• Adjust the shelf heights (if possible) for more space and flexibility.
  • Clean it out. Toss any duplicates or expired items, and take out things that are too big, too personal, or rarely used.
  • Store prescription bottles in a closed container that can be easily lifted in and out.
  • Put generic items in small containers, drinking glasses, tea-cups, decorative tins or jars. This keeps everything neat, more visible, and will save you so much time and space. If you are worried about things breaking, buy acrylic containers.
  • Separate items according to whom they belong to.
  • Keep similar things together (e.g. toothpaste, toothbrush and floss).
  • If you want, you could even line the shelves with decorative paper.
  • Add a picture, decal, chalkboard, or a funny cartoon to the inside of the door.

Wendy E. Wrzos http://wendyandthebluegiraffe.blogspot.com/

Lovely photograph of real cabinet of curiosities is from Homelife Insideout.

5 Spring Things

I never thought I would be so happy to see a dandelion!

dandelion

It is so nice to be able to run outside with no shoes on, and grab the mail without getting frostbite and sprinkling ice melt ahead of me. The sunshine is a welcome change, and despite what we might be thinking in the darkness of February, Spring does always manage to find its way back to us.

People are happier, they are shopping, and they are decorating; we are all so grateful to grab onto the feeling of warm, blue skies and fresh, green grass.

Someone asked me the other day what the trends are for the season.
It’s a question I get asked a lot, and my answer is to often look to the runway; design seems to follow fashion, and in Spring I think the biggest trend anywhere always ends up being a celebration of life.
I don’t mean in the deeply spiritual way, I mean literally.

After six months of Winter we become nostalgic for what we haven’t had;
we want to be less restricted in our clothes, we want softness and color around us, lots of warmth, and we want to be surrounded by things that
feel more alive and organic.

So if you can’t find a dandelion, and you need a little bit of design inspiration,
here are five of my favorite Spring trends.

outdoor-morrocan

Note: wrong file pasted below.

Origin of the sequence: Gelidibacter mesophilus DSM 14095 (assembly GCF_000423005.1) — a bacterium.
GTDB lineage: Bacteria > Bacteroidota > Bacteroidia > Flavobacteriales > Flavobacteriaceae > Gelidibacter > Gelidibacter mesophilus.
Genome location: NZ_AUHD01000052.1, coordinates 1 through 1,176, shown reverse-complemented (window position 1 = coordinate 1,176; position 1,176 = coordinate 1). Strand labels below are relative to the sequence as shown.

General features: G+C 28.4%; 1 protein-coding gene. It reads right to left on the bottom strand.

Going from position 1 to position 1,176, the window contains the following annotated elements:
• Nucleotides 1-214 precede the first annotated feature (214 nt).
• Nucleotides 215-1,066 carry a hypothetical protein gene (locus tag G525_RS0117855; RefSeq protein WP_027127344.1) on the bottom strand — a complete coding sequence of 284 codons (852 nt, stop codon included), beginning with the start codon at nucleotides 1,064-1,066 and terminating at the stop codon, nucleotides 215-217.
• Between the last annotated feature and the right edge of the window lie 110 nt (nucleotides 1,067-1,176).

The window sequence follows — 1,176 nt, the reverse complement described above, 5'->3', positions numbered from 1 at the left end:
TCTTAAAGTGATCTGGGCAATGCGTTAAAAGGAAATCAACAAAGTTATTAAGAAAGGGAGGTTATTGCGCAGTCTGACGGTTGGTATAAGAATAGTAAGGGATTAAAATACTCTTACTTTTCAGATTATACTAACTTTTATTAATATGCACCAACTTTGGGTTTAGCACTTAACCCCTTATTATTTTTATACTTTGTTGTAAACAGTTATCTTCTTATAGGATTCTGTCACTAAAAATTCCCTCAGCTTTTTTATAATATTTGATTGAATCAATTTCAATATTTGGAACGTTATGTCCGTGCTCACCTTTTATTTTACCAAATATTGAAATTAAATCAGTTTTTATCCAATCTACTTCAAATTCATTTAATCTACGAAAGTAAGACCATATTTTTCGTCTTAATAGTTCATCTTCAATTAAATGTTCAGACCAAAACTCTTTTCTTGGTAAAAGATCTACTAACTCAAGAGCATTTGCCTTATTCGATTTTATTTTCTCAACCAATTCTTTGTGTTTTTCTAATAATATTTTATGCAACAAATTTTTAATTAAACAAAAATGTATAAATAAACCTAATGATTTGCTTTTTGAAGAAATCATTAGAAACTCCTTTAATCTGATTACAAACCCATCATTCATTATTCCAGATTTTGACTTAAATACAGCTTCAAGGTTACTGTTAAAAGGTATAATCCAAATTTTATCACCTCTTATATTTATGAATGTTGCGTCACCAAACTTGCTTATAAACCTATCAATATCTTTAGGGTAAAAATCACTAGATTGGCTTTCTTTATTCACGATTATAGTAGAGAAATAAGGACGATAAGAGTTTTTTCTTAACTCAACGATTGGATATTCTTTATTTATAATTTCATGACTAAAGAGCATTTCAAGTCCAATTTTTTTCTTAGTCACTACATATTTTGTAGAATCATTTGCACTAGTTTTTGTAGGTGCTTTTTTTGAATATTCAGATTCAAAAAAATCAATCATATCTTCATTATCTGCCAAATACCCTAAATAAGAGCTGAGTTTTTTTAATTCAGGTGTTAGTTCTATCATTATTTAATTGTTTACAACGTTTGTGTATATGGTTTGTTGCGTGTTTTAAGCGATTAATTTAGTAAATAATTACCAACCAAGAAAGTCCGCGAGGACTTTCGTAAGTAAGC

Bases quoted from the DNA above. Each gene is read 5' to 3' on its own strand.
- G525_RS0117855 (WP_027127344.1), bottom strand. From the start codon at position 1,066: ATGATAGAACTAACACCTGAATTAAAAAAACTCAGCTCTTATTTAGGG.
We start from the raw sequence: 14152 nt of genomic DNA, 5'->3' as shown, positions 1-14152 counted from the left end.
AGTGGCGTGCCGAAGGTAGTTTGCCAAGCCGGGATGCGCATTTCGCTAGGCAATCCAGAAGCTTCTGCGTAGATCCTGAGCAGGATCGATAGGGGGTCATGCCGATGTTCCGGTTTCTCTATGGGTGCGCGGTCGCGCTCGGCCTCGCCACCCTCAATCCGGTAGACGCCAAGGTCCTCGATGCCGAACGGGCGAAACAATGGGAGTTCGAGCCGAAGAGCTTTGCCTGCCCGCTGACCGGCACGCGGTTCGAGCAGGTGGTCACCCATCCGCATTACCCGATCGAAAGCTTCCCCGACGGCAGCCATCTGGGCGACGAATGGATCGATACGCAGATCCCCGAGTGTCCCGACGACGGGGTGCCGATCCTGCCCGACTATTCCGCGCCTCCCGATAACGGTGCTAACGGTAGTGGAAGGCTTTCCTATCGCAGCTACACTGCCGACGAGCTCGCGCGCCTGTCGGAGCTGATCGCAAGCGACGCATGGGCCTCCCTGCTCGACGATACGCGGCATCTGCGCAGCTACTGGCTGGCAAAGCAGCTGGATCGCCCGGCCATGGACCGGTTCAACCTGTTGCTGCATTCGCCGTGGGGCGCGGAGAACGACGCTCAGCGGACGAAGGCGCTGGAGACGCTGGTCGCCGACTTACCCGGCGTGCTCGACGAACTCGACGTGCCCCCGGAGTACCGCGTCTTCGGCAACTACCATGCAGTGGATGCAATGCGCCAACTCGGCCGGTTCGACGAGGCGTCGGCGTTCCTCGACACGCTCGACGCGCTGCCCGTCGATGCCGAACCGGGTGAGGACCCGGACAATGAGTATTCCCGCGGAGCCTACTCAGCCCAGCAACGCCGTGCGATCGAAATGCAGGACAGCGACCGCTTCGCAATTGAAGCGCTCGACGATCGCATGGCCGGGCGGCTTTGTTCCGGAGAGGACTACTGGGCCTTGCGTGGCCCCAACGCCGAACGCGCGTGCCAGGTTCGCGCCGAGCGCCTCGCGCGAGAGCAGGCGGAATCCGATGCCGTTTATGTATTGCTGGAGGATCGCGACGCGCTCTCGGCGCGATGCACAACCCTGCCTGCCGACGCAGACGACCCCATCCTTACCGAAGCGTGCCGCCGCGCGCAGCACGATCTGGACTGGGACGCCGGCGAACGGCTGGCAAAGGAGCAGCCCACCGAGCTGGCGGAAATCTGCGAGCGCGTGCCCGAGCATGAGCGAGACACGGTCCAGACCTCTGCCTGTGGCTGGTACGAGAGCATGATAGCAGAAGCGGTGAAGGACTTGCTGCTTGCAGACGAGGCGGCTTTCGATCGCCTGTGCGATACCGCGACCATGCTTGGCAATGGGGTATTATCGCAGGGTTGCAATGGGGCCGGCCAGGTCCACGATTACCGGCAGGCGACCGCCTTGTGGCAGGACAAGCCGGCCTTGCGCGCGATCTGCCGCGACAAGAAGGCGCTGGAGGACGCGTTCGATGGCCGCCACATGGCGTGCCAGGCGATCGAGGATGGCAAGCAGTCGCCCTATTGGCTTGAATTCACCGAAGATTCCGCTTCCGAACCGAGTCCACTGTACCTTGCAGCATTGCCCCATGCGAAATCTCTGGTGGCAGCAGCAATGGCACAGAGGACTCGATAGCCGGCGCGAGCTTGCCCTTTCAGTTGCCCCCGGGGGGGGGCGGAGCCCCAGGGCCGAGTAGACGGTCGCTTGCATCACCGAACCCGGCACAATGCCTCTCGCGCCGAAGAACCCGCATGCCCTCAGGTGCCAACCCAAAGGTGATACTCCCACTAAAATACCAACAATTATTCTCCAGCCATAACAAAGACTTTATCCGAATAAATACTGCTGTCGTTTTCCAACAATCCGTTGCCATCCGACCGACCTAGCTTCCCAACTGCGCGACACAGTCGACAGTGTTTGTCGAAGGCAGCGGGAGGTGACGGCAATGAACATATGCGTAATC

MOROCCAN BLUE

Bohemian fabrics, a relaxed style, and the color blue are here to stay.
Not too precious, the slightly worn colors are still saturated enough to be our favorites, but comfortable enough for every day.
If you’re not quite ready for a pile of floor pillows on your Living Room floor, why not update your patio or deck with a more temporary take on this gorgeous global inspiration.

flowers - roses

A FLORAL MOMENT

Flowers are dominating the fashion and design houses this year.
If you don’t want a sofa covered in daffodils, or a brightly colored floral dress, buy (or pick) yourself a bunch of roses.
A very formal flower, they look their best when they don’t look like they are trying too hard; snip them down to a smaller size and pop them into a jar (skip the baby’s breath).

steampunk

METAL AND STEAMPUNK

Influenced by the vintage military and automaton trend, steam-punk has gone mainstream; what once used to be on the fringe of the design world is now the perfect way to add a small amount of quirk to your home, without committing to a certain industrial style.
I think that every home should have some elements of metal in it, so I am happy that our options are endless and pieces of metal can easily be mixed and matched into any room.

nigella-lawson-library-1

LOTS OF SHELVES

Maybe it’s baby boom nostalgia, but shelves are back in style.
Whether it’s for storing your collection of books, or a place to keep your favorite coffee cup, we now want to see what we have.